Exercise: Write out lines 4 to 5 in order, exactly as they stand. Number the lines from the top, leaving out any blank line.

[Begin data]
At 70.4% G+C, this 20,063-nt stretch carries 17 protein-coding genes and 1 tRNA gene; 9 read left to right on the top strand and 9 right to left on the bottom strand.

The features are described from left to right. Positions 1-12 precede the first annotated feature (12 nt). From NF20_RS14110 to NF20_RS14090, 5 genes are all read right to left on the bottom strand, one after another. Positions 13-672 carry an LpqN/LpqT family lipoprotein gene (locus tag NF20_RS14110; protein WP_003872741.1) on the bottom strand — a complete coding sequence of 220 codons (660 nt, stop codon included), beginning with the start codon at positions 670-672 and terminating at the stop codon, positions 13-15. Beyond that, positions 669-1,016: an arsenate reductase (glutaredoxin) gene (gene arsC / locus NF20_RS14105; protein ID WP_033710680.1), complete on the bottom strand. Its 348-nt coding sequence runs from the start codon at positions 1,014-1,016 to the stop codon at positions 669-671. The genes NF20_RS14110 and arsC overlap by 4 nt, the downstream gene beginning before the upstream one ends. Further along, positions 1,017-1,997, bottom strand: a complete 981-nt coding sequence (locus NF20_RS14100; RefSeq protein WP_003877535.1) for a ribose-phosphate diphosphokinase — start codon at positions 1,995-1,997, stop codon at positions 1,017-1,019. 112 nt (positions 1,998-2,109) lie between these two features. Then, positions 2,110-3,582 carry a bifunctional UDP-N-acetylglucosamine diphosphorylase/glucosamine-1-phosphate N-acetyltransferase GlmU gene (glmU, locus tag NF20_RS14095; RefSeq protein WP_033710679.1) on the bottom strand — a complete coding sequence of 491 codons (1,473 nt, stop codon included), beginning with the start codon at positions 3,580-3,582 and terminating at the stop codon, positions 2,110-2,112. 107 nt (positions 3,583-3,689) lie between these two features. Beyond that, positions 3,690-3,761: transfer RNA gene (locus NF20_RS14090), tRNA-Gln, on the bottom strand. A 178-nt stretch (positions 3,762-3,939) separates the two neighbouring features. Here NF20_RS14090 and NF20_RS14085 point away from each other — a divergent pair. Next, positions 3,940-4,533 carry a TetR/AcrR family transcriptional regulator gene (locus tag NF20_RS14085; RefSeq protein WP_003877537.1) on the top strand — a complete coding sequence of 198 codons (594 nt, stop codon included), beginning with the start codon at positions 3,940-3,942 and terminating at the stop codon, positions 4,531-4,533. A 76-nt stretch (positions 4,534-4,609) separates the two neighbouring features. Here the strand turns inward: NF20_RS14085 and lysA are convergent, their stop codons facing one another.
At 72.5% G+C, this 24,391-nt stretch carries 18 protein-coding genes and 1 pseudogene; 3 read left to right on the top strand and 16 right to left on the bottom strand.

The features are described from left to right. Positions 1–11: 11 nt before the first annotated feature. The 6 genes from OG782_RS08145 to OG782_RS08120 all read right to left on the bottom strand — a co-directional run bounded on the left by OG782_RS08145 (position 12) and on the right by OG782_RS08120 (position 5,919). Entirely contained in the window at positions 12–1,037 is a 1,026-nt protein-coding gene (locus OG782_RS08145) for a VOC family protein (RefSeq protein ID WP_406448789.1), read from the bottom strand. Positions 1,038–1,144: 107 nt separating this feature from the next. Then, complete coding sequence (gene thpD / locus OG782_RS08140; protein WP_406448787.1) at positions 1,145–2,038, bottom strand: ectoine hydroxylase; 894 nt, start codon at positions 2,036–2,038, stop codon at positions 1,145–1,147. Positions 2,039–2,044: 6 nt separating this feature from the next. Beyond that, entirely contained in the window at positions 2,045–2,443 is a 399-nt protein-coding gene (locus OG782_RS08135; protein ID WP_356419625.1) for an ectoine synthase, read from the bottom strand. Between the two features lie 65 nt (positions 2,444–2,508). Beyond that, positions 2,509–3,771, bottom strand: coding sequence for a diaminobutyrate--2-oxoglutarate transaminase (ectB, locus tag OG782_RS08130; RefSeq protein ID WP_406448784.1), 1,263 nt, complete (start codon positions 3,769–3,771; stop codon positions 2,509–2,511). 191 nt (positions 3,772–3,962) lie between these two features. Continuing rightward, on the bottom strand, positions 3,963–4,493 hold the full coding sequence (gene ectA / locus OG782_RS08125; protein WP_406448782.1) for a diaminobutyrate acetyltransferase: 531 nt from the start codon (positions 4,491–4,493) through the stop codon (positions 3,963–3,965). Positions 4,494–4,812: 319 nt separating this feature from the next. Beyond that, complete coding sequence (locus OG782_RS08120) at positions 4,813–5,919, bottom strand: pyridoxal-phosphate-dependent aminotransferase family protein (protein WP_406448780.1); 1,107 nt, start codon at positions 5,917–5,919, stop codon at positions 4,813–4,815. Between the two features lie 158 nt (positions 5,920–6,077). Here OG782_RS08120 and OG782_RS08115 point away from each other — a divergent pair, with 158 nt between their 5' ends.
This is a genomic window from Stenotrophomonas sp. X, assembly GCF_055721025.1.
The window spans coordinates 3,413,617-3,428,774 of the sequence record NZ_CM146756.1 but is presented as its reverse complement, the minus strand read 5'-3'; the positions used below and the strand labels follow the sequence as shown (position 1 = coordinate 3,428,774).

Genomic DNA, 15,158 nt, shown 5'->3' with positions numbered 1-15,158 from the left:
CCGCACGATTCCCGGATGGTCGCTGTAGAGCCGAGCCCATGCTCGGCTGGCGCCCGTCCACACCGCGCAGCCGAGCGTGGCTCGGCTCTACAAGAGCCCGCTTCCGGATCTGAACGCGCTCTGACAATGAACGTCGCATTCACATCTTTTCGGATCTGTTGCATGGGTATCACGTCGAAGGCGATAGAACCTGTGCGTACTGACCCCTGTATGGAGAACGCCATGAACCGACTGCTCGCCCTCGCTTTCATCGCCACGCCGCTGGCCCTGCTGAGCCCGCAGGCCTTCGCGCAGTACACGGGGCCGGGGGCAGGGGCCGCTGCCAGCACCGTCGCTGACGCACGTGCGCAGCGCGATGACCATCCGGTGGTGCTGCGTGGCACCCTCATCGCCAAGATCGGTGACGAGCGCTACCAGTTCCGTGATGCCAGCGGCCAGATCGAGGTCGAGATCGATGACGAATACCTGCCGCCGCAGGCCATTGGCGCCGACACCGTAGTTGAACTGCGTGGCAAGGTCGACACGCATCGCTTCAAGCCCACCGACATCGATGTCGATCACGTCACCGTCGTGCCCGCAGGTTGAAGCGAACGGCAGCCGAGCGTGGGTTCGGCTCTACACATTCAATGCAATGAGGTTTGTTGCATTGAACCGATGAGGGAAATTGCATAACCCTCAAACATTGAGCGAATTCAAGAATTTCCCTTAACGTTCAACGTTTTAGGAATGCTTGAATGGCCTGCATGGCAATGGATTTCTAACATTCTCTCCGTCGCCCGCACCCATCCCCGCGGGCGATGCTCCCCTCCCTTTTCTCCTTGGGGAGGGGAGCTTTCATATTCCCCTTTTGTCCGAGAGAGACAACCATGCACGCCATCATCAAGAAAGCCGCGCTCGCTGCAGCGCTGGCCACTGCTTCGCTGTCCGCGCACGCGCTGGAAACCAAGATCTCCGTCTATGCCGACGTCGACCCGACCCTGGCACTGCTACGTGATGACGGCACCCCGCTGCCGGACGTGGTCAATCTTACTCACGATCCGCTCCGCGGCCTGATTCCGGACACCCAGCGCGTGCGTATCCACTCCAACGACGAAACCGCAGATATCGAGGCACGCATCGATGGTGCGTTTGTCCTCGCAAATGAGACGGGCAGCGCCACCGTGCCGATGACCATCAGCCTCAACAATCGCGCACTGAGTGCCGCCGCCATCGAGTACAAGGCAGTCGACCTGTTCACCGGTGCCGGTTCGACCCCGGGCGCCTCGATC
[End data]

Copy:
The features are described from left to right. Positions 1–11: 11 nt before the first annotated feature. The 6 genes from OG782_RS08145 to OG782_RS08120 all read right to left on the bottom strand — a co-directional run bounded on the left by OG782_RS08145 (position 12) and on the right by OG782_RS08120 (position 5,919). Entirely contained in the window at positions 12–1,037 is a 1,026-nt protein-coding gene (locus OG782_RS08145) for a VOC family protein (RefSeq protein ID WP_406448789.1), read from the bottom strand. Positions 1,038–1,144: 107 nt separating this feature from the next. Then, complete coding sequence (gene thpD / locus OG782_RS08140; protein WP_406448787.1) at positions 1,145–2,038, bottom strand: ectoine hydroxylase; 894 nt, start codon at positions 2,036–2,038, stop codon at positions 1,145–1,147. Positions 2,039–2,044: 6 nt separating this feature from the next. Beyond that, entirely contained in the window at positions 2,045–2,443 is a 399-nt protein-coding gene (locus OG782_RS08135; protein ID WP_356419625.1) for an ectoine synthase, read from the bottom strand. Between the two features lie 65 nt (positions 2,444–2,508). Beyond that, positions 2,509–3,771, bottom strand: coding sequence for a diaminobutyrate--2-oxoglutarate transaminase (ectB, locus tag OG782_RS08130; RefSeq protein ID WP_406448784.1), 1,263 nt, complete (start codon positions 3,769–3,771; stop codon positions 2,509–2,511). 191 nt (positions 3,772–3,962) lie between these two features. Continuing rightward, on the bottom strand, positions 3,963–4,493 hold the full coding sequence (gene ectA / locus OG782_RS08125; protein WP_406448782.1) for a diaminobutyrate acetyltransferase: 531 nt from the start codon (positions 4,491–4,493) through the stop codon (positions 3,963–3,965). Positions 4,494–4,812: 319 nt separating this feature from the next. Beyond that, complete coding sequence (locus OG782_RS08120) at positions 4,813–5,919, bottom strand: pyridoxal-phosphate-dependent aminotransferase family protein (protein WP_406448780.1); 1,107 nt, start codon at positions 5,917–5,919, stop codon at positions 4,813–4,815. Between the two features lie 158 nt (positions 5,920–6,077). Here OG782_RS08120 and OG782_RS08115 point away from each other — a divergent pair, with 158 nt between their 5' ends.
This is a genomic window from Stenotrophomonas sp. X, assembly GCF_055721025.1.